Identification of mycotoxin producing fungi and conditions leading to aflatoxin contamination of stored foodgrains
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Eugene B. Smalley
A mycological assessment of Thai maize was carried out with DOA specialists. Aspergillus flavus in the air was detected on and around stored maize, in fields near piles of ears, but not in harvested fields. A. flavus contamination was higher in maize weevil (Sitophilus zeamais) infested maize kernels than in noninfested kernels. Weevils carried a significant body burden of A. flavus and Fusarium moniliforme spores. Diploidia zeae (not A. flavus) was the major pathogen attacking Thai maize. F. moniliforme, F. semitectum and Penicillium citrimum were found in all maize samples and may present a greater potential contamination problem than A. flavus. Recommendations include: (1) Mycological analysis should accompany all aflatoxin surveys. (2) Priority should be given to recruitment of an analytical chemist in mycotoxicology. (3) Advanced staff training abroad should be programmed into future UNDP/FAO projects. (4) Develop an in-depth research program on the role of sclerotia, insects and arthropods on the development of aflatoxin in maize. (5) Schedule informed research discussions among international teams cooperating with DOA, and publish results of aflatoxin investigations in international scientific journals.
AFLATOXIN IN MAIZE: CURRENT STATUS AND INTERNATIONAL COOPERATION
Aflatoxin contamination in maize is the cause of great concern in Thailand. This was expressed dramatically at a recent (12119186) symposium on "Aflatoxin in Maize" sponsored by the Thai Maize and Product Traders Association (2). Farmers, traders, silo managers, feed association, Department of Agriculture (DOA), University, Ministry of Agriculture and Ministry of Trade representatives discussed the problem and defined present guidelines for prevention and control. An intense question and answer session followed each speaker. It was apparent that present levels of contamination are unacceptable and that integrated, economic control measures are needed.
Various groups in Thailand produce estimates of aflatoxin contamination in the maize crop (DOA, OMIC, SGS-FAr East Ltd., etc.). Importing countries determine and set standards for aflatoxin concentrations in the incoming maize. Mechanisms for national data collection, collation and assessment of sampling accuracy and analytical methods are not presently available. Divergent estimates of crop contamination and the resultant uncertainty can and are used to manipulate and control maize prices in export trade. Because the DOA has only limited staff, expertise and facilities to address the problem, it has entered into several joint International Cooperative Projects to solve problems and improve the national capability.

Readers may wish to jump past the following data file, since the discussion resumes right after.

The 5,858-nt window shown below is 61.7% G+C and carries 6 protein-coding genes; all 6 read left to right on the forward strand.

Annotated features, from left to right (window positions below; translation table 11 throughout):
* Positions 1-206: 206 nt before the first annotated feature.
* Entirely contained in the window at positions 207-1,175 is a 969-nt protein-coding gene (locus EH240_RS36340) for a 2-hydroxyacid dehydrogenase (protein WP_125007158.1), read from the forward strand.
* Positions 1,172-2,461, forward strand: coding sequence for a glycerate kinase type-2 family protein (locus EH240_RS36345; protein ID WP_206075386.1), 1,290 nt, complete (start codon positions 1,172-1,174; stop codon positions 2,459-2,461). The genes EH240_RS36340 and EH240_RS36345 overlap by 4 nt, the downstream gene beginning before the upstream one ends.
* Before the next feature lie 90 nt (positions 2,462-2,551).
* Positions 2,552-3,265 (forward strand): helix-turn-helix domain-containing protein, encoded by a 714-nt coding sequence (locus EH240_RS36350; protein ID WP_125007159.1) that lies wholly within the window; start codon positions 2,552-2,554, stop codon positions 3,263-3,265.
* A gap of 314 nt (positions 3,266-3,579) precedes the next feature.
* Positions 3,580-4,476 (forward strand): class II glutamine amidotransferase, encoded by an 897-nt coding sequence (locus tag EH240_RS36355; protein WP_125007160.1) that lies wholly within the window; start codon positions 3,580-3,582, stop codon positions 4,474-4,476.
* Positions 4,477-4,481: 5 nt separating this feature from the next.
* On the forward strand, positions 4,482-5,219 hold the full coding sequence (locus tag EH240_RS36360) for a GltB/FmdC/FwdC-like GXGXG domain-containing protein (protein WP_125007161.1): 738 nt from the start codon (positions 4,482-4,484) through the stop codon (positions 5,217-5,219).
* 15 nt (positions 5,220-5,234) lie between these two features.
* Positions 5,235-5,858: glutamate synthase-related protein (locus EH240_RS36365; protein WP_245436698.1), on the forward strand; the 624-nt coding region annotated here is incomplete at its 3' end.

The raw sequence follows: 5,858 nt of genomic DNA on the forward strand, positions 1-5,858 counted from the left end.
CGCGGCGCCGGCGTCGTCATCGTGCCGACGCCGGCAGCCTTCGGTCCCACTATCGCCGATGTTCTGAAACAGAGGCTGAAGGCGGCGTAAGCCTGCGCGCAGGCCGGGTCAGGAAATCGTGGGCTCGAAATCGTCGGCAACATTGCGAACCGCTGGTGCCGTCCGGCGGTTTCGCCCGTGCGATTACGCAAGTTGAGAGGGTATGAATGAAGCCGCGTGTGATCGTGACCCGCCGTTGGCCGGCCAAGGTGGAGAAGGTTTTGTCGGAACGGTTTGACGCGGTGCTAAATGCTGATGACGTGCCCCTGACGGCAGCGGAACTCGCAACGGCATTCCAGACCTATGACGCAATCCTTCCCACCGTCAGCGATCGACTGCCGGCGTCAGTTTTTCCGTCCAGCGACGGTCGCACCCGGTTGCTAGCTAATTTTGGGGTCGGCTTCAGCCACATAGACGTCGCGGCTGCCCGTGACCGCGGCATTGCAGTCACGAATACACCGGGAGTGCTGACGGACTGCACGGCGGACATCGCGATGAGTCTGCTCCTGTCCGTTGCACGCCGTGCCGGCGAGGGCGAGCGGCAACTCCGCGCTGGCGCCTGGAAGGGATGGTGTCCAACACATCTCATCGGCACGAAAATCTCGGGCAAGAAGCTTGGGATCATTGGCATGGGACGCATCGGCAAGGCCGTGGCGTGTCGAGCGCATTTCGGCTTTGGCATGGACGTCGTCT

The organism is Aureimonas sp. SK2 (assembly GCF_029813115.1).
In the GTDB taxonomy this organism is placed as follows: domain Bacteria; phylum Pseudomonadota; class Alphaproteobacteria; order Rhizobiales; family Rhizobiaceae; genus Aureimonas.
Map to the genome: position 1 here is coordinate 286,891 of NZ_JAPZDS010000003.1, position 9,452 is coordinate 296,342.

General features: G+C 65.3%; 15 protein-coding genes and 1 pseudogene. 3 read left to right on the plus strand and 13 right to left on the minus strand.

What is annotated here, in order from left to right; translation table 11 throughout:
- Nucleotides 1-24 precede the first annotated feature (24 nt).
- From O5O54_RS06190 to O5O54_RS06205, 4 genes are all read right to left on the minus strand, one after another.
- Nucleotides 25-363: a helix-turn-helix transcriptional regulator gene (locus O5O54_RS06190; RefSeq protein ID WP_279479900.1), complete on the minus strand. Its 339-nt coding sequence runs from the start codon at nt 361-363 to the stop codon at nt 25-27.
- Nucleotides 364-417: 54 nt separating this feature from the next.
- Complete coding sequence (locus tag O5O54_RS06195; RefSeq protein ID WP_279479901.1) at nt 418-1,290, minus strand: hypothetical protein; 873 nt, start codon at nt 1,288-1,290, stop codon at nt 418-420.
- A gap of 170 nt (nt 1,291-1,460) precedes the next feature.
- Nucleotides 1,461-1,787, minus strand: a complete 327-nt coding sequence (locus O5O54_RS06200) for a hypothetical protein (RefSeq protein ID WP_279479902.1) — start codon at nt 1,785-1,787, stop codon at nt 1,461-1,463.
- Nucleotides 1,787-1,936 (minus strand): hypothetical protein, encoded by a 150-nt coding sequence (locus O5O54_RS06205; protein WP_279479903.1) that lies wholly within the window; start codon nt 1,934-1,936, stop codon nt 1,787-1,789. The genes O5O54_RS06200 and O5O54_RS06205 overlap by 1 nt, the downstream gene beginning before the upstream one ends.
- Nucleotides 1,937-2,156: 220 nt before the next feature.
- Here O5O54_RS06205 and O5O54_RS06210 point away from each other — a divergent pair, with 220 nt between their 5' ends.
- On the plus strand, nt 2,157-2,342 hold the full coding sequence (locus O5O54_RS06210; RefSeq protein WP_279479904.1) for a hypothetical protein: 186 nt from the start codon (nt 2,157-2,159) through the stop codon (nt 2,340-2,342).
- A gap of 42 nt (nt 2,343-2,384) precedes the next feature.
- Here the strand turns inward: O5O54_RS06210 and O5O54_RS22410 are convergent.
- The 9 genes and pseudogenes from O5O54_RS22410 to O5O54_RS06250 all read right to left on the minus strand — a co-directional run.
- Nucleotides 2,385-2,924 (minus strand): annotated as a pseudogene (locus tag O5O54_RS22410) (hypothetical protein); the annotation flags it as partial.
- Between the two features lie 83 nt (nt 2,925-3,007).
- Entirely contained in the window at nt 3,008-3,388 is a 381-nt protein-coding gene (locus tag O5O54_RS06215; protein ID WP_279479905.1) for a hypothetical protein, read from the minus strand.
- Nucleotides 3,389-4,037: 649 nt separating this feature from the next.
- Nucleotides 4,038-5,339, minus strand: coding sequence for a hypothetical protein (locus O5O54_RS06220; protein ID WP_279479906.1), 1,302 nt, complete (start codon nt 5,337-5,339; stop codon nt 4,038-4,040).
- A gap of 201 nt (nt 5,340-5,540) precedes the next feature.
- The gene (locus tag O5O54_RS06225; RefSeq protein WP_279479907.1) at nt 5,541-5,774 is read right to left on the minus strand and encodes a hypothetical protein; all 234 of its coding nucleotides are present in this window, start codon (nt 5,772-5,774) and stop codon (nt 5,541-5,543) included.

Field observation. Farmers field observations were only made on the second crop which was harvested under hot, dry rain-free conditions. As such, these observations and conditions may differ from the situation in the first crop of maize grown and harvested in the rainy season. A high incidence of ear rot was common in all fields examined. The brown dry-rotted ears were very light in weight and cob and kernels offered little resistance to breakage. Frequently in moist ears, white mycelium could be seen massed between the kernels. The incidence of rot in one field we examined near Mauklek involved at least 20% of the crop. Pure cultures of Diploidia zeae (= Stenocarpella maydis) were isolated from all ears exhibiting these symptoms. The identity was confirmed from pycnidia forming in the isolation plates on some of the decayed kernels. We concluded that the variety Suwan 1 was probably extremely susceptible to this pathogen. We also saw evidence of this fungus with more limited rot in association with corn earworm (Heliothis sea.).
Early maize weevil (Sitophilus zeamais) infestations were observed in ears being picked. These infestations were usually at the tips of otherwise sound ears but were rearly extensive. No weevil infestations were observed in good quality second crop shelled kernels on the drying floor, but 3 to 4 month stored first crop kernels were heavily infested at all middleman warehouses visited. In one instance fumigated bags of shelled maize were literally black with killed weevils. Piles of dead weevils 8 to 10 cm deep surrounded the stacks of bags. Upon closer inspection, we found that the dead weevils were yellow-green with conidia of A. flavus. At the silo, maize is regularly migated 2 times in 4 months with CELPHOS (cost 2.5 baht/ton), but it was not an exaggeration to say that in and around the silo builidings and elevators weevils were everywhere and we carried them away on our clothes.